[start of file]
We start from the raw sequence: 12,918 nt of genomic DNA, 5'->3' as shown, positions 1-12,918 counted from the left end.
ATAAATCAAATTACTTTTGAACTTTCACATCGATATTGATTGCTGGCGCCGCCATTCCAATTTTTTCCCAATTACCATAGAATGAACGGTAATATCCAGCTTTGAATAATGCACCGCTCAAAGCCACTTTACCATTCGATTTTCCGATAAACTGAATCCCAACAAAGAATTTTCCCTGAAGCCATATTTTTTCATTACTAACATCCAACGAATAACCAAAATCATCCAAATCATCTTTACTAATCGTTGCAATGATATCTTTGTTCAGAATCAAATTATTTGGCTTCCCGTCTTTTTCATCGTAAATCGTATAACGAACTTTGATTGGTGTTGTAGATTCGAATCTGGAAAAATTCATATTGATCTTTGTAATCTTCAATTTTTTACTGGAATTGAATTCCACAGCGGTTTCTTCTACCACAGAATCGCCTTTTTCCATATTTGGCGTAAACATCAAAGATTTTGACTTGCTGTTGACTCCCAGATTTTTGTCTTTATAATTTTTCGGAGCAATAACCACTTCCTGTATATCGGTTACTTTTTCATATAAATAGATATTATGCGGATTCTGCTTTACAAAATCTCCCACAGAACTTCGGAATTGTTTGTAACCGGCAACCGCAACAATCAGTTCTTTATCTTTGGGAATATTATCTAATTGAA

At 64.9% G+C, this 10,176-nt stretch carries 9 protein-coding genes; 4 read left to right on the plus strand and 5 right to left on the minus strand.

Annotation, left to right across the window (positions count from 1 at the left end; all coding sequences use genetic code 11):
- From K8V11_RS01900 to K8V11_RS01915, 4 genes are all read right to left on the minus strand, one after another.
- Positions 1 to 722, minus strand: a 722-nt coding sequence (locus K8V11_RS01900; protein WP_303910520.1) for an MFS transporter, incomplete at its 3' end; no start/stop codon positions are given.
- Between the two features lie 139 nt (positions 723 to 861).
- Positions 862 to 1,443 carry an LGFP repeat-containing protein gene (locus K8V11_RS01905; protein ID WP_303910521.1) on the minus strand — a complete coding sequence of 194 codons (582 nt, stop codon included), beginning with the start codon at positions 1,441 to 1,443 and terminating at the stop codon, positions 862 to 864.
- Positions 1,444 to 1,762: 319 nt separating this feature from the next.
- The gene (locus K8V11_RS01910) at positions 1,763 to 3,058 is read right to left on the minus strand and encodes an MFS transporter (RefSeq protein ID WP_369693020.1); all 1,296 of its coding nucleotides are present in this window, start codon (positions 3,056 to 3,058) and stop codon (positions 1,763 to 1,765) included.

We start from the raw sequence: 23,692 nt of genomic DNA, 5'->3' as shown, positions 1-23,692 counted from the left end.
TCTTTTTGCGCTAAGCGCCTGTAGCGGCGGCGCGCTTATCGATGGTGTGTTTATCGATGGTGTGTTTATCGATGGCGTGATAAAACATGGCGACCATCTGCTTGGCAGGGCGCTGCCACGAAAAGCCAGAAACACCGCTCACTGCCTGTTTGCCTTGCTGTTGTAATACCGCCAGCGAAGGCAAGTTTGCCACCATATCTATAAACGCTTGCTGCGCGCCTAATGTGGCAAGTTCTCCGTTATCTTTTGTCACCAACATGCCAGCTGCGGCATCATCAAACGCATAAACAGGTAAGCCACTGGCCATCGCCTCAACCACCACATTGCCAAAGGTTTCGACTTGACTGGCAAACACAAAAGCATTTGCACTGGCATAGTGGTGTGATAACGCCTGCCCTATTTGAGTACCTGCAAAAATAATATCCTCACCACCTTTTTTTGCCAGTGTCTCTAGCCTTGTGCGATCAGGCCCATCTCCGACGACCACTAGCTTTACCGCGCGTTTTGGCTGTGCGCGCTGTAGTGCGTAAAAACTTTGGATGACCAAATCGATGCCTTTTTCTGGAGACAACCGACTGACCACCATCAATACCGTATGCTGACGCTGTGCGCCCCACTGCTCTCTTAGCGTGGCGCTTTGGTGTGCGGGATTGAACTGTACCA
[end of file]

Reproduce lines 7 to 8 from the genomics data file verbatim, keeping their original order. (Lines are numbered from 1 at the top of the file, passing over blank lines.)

- Between the two features lie 139 nt (positions 723 to 861).
- Positions 862 to 1,443 carry an LGFP repeat-containing protein gene (locus K8V11_RS01905; protein ID WP_303910521.1) on the minus strand — a complete coding sequence of 194 codons (582 nt, stop codon included), beginning with the start codon at positions 1,441 to 1,443 and terminating at the stop codon, positions 862 to 864.